What does your child think of the school?

While it’s not advisable to let your child have the casting vote in choosing a school (most, after all, just want to go where their friends are going), do give her a say in the decision. ‘I took Lauren to visit four possible schools,’ says Jill, whose daughter is 12. ‘We then discussed the choices, and fortunately, we agreed that one just felt right. She has settled in well, and I couldn’t be happier.’

A few other things to consider:

  • Are the classrooms organised? Is work displayed on the walls in the classroom and corridors, and is it up-to-date? Children like to see their work displayed and take pride in it being selected, but look for a range of children's work, not just the top students’ everywhere.
  • Is the outside space well organised and clean and tidy?
  • At break times, are there staff present and interacting with the children? Are there children alone? Drive by a few times, and see if the staff are involved.
  • How is the security at the school?
  • Try to visit whilst the school is actually doing business and running. Is it silent and intimidating, or is there a 'hum' of workmanlike conversation from the students?
  • Do students respond if you ask them a question? Are they attentive to the teacher, or paying more attention to you as a visitor? If 30 heads are looking at you it's always possible that there aren't many visitors or outside resources invited into the classroom.
  • Does the school share information about how you can contribute as a parent and what opportunities there are for you to attend the school?
  • Look into the governing body online. Has the school had trouble recruiting governors or do people finish their term and stay on again?
  • During school visits do you only get to meet the headteacher or are you introduced to the relevant key stage teacher?
  • Is the school open about their last Ofsted report and realistic about what they as a school are doing to address anything raised? Find out more about how to read an Ofsted report with our teacher’s tips for parents.
  • How are the children dressed? Are they smart and put together in uniform generally? Are there pegs/lockers available for them to organise outdoor wear?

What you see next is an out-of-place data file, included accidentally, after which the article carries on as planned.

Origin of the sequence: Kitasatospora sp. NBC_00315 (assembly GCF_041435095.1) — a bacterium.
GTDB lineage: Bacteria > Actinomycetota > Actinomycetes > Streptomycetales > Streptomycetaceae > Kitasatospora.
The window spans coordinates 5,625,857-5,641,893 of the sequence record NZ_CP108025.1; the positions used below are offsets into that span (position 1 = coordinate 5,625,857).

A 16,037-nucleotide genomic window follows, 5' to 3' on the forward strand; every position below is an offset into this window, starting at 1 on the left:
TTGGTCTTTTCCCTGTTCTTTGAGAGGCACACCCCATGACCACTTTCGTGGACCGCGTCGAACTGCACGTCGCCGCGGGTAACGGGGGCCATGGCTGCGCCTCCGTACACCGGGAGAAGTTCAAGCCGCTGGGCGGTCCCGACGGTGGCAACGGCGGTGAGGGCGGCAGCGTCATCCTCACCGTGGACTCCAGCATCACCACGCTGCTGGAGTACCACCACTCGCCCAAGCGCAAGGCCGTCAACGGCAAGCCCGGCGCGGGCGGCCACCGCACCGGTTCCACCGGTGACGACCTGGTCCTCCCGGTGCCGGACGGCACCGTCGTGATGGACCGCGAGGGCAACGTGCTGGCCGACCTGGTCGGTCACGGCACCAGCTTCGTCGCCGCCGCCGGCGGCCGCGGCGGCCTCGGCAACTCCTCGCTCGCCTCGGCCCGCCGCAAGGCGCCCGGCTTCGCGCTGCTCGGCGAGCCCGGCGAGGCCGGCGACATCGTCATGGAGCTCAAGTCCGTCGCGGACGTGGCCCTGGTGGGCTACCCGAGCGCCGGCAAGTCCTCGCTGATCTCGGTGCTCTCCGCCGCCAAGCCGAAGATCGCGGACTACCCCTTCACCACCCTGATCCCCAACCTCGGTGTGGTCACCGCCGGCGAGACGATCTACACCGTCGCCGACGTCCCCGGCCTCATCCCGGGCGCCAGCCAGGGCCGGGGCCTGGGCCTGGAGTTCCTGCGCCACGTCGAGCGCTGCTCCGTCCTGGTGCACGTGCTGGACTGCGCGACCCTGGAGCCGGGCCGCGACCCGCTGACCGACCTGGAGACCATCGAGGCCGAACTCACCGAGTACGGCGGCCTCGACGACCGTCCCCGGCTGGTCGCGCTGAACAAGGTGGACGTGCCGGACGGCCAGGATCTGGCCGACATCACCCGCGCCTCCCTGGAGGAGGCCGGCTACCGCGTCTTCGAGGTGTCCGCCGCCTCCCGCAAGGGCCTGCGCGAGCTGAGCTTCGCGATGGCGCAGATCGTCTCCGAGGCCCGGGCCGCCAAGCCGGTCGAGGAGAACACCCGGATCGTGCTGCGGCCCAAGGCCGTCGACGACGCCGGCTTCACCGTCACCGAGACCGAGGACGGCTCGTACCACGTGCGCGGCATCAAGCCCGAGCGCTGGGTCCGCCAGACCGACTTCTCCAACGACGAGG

• What sports activities are available?
  • What school trips are programmed and at what stages? Will your child be happy to participate in those, what will they cost and can you support it? Some schools have a very blasé attitude to parental finances, but equally you will want opportunities for your child to travel to new places and have different experiences.
  • Does the school have a school council? How is it formed? How are children elected? Is there a house system? What is that used for and is it competitive? Some children respond well to competitiveness, others don’t, and schools have very divergent views on competition.
  • Are the teachers newly qualified (NQTs) or experienced members of staff? Will teachers have new techniques and up-to-date knowledge? Does the school promote teacher training?
  • How many lessons a week will your child’s class have non-teacher contact time and who takes this time? The balance is a challenge for all schools, how they manage this will tell you a lot about whether they use a 'holding pattern' during this time (or any teacher absence) or whether they use it more effectively.

The most important thing is to remember is that you have a choice, you are interviewing the school. Schools are financed on numbers, they need to attract children. So check them out, ask questions; they should be very happy to entertain you and be informative. If you feel they aren't, then they probably won't work with you if you have concerns later. Take your child and allow them to see the school and listen to their opinion, but make your choices based on a wider view – remember, they will make friends anywhere!